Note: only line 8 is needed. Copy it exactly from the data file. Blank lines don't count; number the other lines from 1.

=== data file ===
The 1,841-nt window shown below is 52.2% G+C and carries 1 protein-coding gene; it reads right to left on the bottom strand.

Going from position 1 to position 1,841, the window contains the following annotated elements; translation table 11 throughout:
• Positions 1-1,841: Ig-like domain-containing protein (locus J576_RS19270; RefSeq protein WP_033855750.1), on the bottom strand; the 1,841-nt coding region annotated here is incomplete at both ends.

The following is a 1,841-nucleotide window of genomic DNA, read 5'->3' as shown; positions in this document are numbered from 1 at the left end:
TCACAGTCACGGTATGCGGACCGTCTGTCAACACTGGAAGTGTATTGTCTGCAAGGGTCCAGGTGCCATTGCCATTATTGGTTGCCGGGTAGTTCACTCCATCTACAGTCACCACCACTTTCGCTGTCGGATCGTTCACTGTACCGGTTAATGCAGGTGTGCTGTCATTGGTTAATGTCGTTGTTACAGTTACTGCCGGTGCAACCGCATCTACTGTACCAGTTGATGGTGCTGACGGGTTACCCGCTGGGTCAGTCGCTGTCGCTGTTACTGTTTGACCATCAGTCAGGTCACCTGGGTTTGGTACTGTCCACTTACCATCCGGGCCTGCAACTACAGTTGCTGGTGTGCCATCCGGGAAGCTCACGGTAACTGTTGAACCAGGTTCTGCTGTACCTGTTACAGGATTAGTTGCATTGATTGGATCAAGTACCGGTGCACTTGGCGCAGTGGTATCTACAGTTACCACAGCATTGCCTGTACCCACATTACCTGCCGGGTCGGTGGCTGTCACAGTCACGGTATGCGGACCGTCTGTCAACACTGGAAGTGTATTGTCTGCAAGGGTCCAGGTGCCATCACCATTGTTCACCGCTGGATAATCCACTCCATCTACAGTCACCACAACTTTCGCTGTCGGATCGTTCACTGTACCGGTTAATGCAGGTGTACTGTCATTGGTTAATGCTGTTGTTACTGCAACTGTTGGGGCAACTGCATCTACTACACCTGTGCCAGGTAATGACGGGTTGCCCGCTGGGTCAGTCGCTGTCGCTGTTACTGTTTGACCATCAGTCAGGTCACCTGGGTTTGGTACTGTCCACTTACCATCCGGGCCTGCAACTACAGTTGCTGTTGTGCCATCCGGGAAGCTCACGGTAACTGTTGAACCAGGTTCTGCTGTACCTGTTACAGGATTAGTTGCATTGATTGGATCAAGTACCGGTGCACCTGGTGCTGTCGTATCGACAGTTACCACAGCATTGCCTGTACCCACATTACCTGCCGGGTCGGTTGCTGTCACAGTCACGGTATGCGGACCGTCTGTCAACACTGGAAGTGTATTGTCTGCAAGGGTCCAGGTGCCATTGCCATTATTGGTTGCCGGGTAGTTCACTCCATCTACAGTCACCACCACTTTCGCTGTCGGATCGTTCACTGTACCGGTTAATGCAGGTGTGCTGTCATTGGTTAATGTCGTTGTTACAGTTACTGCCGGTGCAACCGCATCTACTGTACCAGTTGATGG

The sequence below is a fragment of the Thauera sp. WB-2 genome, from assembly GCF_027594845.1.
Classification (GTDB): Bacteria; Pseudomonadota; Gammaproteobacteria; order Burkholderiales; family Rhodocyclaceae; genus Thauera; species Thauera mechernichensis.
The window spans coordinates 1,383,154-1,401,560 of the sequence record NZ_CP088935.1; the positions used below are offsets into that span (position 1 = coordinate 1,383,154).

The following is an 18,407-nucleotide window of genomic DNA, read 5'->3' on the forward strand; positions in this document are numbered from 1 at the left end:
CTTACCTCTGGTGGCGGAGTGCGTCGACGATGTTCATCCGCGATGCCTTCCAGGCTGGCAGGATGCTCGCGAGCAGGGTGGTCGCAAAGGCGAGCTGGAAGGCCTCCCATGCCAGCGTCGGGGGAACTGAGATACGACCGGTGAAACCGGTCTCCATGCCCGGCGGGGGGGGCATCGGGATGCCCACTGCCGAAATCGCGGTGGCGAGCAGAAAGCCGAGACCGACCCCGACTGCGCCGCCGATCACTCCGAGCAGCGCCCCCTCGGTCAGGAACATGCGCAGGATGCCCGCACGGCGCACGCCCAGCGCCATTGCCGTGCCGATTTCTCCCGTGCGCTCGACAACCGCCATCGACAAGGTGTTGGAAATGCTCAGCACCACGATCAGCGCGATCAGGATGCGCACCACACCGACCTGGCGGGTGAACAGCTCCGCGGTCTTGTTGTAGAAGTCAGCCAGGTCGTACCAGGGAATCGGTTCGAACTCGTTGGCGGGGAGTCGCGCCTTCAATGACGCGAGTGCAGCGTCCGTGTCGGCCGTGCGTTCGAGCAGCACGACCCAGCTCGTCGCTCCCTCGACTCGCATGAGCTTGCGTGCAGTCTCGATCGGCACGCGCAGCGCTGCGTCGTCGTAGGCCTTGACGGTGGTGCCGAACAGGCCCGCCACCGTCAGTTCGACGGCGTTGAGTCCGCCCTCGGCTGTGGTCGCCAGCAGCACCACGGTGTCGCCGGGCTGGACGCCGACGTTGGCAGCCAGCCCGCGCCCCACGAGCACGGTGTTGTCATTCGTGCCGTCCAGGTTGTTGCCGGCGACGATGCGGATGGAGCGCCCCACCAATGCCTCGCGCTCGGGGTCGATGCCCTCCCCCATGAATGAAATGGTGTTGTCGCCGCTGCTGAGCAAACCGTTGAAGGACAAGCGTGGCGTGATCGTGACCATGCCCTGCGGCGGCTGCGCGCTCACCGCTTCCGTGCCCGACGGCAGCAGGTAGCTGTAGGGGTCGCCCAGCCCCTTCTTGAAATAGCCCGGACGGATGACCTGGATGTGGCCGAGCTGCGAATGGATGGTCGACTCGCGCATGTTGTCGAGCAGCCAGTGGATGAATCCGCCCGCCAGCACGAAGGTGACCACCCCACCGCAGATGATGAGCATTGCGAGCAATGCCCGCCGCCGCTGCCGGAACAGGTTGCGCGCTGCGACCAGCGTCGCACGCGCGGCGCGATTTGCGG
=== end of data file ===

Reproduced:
The window spans coordinates 1,383,154-1,401,560 of the sequence record NZ_CP088935.1; the positions used below are offsets into that span (position 1 = coordinate 1,383,154).